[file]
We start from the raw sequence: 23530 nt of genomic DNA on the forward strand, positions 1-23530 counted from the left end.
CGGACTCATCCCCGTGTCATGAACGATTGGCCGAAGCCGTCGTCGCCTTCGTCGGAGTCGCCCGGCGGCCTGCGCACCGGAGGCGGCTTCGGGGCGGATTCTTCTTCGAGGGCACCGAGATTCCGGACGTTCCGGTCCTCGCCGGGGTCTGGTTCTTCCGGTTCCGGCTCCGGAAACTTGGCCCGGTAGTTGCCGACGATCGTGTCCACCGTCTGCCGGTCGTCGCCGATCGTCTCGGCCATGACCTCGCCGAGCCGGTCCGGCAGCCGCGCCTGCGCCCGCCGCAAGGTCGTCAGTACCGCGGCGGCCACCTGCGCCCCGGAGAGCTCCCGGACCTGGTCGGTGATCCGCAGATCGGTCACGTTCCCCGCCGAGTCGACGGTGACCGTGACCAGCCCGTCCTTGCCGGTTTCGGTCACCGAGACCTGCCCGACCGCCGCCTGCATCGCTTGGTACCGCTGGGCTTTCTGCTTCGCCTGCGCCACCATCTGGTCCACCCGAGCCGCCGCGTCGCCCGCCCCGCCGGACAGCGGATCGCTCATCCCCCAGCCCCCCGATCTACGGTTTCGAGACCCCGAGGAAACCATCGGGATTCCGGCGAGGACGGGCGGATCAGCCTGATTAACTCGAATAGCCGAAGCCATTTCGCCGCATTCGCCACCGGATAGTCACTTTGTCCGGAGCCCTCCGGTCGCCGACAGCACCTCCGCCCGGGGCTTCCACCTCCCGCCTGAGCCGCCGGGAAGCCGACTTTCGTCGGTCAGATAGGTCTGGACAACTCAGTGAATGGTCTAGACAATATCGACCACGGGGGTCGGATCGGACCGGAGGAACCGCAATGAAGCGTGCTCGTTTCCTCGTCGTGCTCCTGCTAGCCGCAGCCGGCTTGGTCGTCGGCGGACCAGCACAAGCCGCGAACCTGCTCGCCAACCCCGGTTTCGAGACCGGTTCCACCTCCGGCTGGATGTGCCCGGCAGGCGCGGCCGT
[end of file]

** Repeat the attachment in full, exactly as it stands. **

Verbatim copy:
We start from the raw sequence: 23530 nt of genomic DNA on the forward strand, positions 1-23530 counted from the left end.
CGGACTCATCCCCGTGTCATGAACGATTGGCCGAAGCCGTCGTCGCCTTCGTCGGAGTCGCCCGGCGGCCTGCGCACCGGAGGCGGCTTCGGGGCGGATTCTTCTTCGAGGGCACCGAGATTCCGGACGTTCCGGTCCTCGCCGGGGTCTGGTTCTTCCGGTTCCGGCTCCGGAAACTTGGCCCGGTAGTTGCCGACGATCGTGTCCACCGTCTGCCGGTCGTCGCCGATCGTCTCGGCCATGACCTCGCCGAGCCGGTCCGGCAGCCGCGCCTGCGCCCGCCGCAAGGTCGTCAGTACCGCGGCGGCCACCTGCGCCCCGGAGAGCTCCCGGACCTGGTCGGTGATCCGCAGATCGGTCACGTTCCCCGCCGAGTCGACGGTGACCGTGACCAGCCCGTCCTTGCCGGTTTCGGTCACCGAGACCTGCCCGACCGCCGCCTGCATCGCTTGGTACCGCTGGGCTTTCTGCTTCGCCTGCGCCACCATCTGGTCCACCCGAGCCGCCGCGTCGCCCGCCCCGCCGGACAGCGGATCGCTCATCCCCCAGCCCCCCGATCTACGGTTTCGAGACCCCGAGGAAACCATCGGGATTCCGGCGAGGACGGGCGGATCAGCCTGATTAACTCGAATAGCCGAAGCCATTTCGCCGCATTCGCCACCGGATAGTCACTTTGTCCGGAGCCCTCCGGTCGCCGACAGCACCTCCGCCCGGGGCTTCCACCTCCCGCCTGAGCCGCCGGGAAGCCGACTTTCGTCGGTCAGATAGGTCTGGACAACTCAGTGAATGGTCTAGACAATATCGACCACGGGGGTCGGATCGGACCGGAGGAACCGCAATGAAGCGTGCTCGTTTCCTCGTCGTGCTCCTGCTAGCCGCAGCCGGCTTGGTCGTCGGCGGACCAGCACAAGCCGCGAACCTGCTCGCCAACCCCGGTTTCGAGACCGGTTCCACCTCCGGCTGGATGTGCCCGGCAGGCGCGGCCGT